State to resurface Scrubgrass Road, Chrisman Lane in Boyle County

Published 2:04 pm Monday, March 19, 2018

The Kentucky Transportation Cabinet plans to resurface a pair of Boyle County roads using secondary road funds next fiscal year: Scrubgrass Road in far western Boyle and Chrisman Lane on the far east end of the county.

KTC will resurface all 5.75 miles of Scrubgrass Road at a cost of $350,000 and about 2.85 miles of Chrisman Lane at a cost of about $169,000, according to an informational sheet provided by KTC engineer Bret Blair.

About 0.85 miles of Chrisman Lane at the Ky. 52 end wouldn’t be resurfaced until the next year, Blair told Boyle County magistrates Tuesday.

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Magistrates had the option of paying for the rest of the Chrisman Lane resurfacing out of about $101,000 Boyle County will be receiving in “FLEX” road funds for use on county roads that aren’t maintained by the state. But they opted to keep all the FLEX funds for county roads at the recommendation of Boyle County Judge-Executive Harold McKinney and Boyle County Engineer Duane Campbell.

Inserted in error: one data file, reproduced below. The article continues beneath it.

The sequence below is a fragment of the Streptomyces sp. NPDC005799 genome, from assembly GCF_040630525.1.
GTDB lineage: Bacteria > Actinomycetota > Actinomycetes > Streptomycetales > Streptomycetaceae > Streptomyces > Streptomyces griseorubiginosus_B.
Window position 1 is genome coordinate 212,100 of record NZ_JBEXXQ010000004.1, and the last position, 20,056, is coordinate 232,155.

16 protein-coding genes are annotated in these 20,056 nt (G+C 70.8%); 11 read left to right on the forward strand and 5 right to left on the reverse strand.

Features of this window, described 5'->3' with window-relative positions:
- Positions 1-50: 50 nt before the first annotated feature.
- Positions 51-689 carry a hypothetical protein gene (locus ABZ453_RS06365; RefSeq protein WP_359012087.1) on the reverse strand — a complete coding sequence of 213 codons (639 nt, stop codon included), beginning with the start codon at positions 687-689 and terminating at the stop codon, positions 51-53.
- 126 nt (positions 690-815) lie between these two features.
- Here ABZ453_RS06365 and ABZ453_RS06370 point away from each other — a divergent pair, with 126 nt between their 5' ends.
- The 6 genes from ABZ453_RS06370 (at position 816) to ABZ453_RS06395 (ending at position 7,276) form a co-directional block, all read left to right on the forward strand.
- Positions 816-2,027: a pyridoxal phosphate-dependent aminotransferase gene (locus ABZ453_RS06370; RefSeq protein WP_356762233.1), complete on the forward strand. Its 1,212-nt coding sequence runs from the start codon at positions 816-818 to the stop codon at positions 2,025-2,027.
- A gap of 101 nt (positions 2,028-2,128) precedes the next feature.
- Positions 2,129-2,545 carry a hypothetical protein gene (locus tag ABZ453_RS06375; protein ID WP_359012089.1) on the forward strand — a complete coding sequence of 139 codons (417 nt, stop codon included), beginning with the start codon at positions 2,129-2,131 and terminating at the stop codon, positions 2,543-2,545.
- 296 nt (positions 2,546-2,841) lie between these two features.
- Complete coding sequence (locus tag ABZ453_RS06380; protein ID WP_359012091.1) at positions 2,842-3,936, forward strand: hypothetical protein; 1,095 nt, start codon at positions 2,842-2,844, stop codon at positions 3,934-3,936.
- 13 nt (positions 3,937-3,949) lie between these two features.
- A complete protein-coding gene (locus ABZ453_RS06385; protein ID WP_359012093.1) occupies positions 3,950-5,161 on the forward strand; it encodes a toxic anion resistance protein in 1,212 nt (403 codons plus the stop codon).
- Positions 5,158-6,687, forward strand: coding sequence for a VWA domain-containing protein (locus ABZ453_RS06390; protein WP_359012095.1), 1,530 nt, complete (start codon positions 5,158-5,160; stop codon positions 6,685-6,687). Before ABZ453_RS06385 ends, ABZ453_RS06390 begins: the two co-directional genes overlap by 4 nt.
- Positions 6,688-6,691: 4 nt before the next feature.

“We have some roads that we need to fix,” McKinney said.

KTC selected Scrubgrass Road as a primary project for about $519,000 in state rural secondary road funds allocated to Boyle County for fiscal year 2018-19, according to Blair. The state then gave magistrates a choice between resurfacing most of Chrisman Lane or most of Quirks Run Road, a north-south road running from U.S. 150 to the Mercer County line in the middle of the county.

“We think Chrisman Lane needs it more and we recommend that you pave until you run out of money on Chrisman Lane, and then come back next year to finish the job,” McKinney told Blair.

Magistrate Dickie Mayes asked about Brumfield Road, which he said had been in the discussion for resurfacing last year. Blair said Brumfield Road had a “good year,” while the other three roads did not; as a result, the other roads surpassed Brumfield for being most in need of resurfacing.

“It’s not been forgotten. It’s likely that you’ll see it in the next year or two,” Blair said. “… It just takes one winter to take a really good road and turn it into a really bad road. And you never know which one it’s going to be.”